Greg Humphreys' Trunk Songs | Record Review | Indy Week
Pin It

Greg Humphreys' Trunk Songs 

(www.greghumphreys.net)

click to enlarge gumph.gif

Like the last guy at the party, Greg Humphreys looked around and discovered he was by himself. With Hobex on indefinite hiatus and Dillon Fence done long ago, Humphreys was suddenly and surprisingly a solo artist, a guy with a guitar. So he decided to own it: To commemorate his newfound single status and to clear the slush pile for new output, he released a dozen recordings that had gathered dust for several years. Spare and relatively straightforward, the tunes, collected as Trunk Songs, are a return to the roots music Humphreys' father played for him growing up. The odds-and-sods nature of the debut dissipates some of its energy, but there's still at least a half-dozen impressive cuts.

Humphreys' best moments are his most caustic and self-deprecating: "Buttons & Strings," for instance, is a trebly country waltz that simmers in bitterness as Humphreys contemplates an old friend "on the cover, reaching for the stars ... I'm still out here playing these smoky bars." Over a gently strummed chorus, he imagines the friend pushing buttons and pulling strings: "You wouldn't know about that, would ya?" he closes venomously. The folk pallor of "Townie" recalls CSN&Y, while the song offers a wistful, if biting, sketch of a college grad who only threatens to leave town. He never does, of course. Sound familiar?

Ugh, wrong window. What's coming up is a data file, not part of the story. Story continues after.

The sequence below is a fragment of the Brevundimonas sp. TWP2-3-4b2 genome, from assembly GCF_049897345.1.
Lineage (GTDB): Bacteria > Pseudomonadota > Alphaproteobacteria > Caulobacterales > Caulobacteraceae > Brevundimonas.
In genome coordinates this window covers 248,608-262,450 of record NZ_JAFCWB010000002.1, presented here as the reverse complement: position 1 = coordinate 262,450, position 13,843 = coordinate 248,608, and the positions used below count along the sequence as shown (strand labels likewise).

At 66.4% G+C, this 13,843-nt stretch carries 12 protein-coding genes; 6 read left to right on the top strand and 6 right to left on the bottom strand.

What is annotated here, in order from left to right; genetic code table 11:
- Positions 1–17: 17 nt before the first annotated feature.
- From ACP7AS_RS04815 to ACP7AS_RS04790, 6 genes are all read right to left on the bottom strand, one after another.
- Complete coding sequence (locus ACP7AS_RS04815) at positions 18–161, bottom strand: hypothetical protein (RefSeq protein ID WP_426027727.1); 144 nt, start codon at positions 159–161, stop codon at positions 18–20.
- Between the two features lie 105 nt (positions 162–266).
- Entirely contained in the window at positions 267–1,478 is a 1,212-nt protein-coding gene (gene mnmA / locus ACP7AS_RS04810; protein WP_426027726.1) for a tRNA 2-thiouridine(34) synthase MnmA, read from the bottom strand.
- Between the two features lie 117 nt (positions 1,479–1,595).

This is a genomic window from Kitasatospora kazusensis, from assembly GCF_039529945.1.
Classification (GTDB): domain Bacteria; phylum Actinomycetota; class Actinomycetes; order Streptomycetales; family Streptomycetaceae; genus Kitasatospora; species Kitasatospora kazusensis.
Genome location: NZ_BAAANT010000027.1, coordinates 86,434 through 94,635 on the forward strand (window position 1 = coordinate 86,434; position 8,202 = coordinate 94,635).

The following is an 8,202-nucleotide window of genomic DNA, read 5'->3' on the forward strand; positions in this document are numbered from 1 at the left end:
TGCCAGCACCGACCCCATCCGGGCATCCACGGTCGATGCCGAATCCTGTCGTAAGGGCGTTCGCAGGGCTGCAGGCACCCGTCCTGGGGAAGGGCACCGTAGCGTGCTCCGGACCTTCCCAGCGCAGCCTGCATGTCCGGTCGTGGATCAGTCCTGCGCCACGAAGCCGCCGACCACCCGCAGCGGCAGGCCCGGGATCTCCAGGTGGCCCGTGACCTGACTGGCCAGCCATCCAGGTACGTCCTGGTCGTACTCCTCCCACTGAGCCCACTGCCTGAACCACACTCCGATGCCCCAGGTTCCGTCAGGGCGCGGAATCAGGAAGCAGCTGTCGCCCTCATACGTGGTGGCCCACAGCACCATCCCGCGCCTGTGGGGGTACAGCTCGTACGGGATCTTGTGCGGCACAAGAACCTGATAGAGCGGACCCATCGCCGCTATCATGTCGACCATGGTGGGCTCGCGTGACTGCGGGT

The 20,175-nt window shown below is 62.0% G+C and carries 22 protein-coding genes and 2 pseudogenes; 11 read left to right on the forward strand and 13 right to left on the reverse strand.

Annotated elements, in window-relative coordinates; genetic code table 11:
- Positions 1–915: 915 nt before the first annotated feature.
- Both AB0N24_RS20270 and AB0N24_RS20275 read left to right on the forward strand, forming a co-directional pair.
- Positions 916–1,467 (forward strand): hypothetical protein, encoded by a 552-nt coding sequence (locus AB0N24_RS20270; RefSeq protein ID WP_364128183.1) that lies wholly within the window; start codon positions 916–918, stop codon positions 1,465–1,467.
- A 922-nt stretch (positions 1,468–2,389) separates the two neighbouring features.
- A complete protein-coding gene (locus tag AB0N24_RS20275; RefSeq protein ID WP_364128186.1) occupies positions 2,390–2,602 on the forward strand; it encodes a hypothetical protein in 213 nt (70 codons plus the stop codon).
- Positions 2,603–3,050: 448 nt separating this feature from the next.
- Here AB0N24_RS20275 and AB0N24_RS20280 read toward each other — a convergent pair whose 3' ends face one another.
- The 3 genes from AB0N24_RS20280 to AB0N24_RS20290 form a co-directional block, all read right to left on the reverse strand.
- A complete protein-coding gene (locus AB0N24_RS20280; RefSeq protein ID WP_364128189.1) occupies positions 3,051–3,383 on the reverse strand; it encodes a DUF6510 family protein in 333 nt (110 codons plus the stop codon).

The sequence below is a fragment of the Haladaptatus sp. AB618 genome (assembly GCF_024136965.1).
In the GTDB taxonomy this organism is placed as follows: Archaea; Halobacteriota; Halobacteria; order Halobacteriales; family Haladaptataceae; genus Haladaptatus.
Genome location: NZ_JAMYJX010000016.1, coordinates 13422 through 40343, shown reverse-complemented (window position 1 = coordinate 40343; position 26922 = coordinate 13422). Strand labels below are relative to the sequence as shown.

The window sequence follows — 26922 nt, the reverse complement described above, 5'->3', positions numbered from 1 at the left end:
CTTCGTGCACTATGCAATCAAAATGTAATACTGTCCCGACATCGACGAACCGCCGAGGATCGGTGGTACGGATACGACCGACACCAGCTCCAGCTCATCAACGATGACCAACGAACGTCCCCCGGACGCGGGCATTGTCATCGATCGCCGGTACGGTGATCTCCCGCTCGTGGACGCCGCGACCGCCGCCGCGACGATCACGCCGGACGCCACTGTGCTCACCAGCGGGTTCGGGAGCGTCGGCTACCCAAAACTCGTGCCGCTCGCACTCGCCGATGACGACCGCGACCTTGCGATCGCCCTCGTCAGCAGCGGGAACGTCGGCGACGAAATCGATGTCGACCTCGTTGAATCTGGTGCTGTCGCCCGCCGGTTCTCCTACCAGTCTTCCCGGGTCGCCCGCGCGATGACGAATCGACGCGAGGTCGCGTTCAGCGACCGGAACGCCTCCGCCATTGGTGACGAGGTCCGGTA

Humphreys also delivers during Trunk Songs' most eclectic moments, like the supple warmth of album-opening jazz standard "I Cover the Waterfront," and the elegiac eight-minute "All You Know is Blue," which shocks some bluegrass with some blues by wringing a greasy jam from fiddle and banjo. Humphreys' velvet vocals never sound better here than on the Bacharach-biting "Faded Beauty." In austerity, he's barely accompanied by a lithe acoustic guitar line, circling longingly like "My Funny Valentine." Even the bluesy stomp of "Natural Child" and the languorous, moribund carpe diem stance of "One Song Away" possess allure. Together, these tracks prove Humphreys is capable of mostly anything. Onward and alone, it's only a question of focus. —Chris Parker

Greg Humphreys (www.greghumphreys.net) plays Cat's Cradle for Jon Shain's Pre-Turkey Day Jam Wednesday, Nov. 26. Ticket sales benefit the Inter-Faith Council for Social Service.

Comments

Showing 1-1 of 1

Add a comment

 
Subscribe to this thread:
Showing 1-1 of 1

Add a comment

INDY Week publishes all kinds of comments, but we don't publish everything.

  • Comments that are not contributing to the conversation will be removed.
  • Comments that include ad hominem attacks will also be removed.
  • Please do not copy and paste the full text of a press release.

Permitted HTML:
  • To create paragraphs in your comment, type <p> at the start of a paragraph and </p> at the end of each paragraph.
  • To create bold text, type <b>bolded text</b> (please note the closing tag, </b>).
  • To create italicized text, type <i>italicized text</i> (please note the closing tag, </i>).
  • Proper web addresses will automatically become links.

Latest in Record Review



Twitter Activity

Most Recent Comments

Love it! All the songs are beautiful!

by Jon Champion on Record Review: The Return of The Veldt, The Shocking Fuzz of Your Electric Fur: The Drake Equation, Is Great (Record Review)

This release will be available Friday December 4th here:

http://gnoer.bandcamp.com/

Thanks! …

by Scott Phillips on Review: The electronic excellence of GNØER's Tethers Down (Record Review)

You should have let Currin write this. One of the best singers on earth and these were your observations? sounds …

by Remo on Record review: Jeanne Jolly's A Place to Run (Record Review)

Comments

Most Read

© 2016 Indy Week • 201 W. Main St., Suite 101, Durham, NC 27701 • phone 919-286-1972 • fax 919-286-4274
RSS Feeds | Powered by Foundation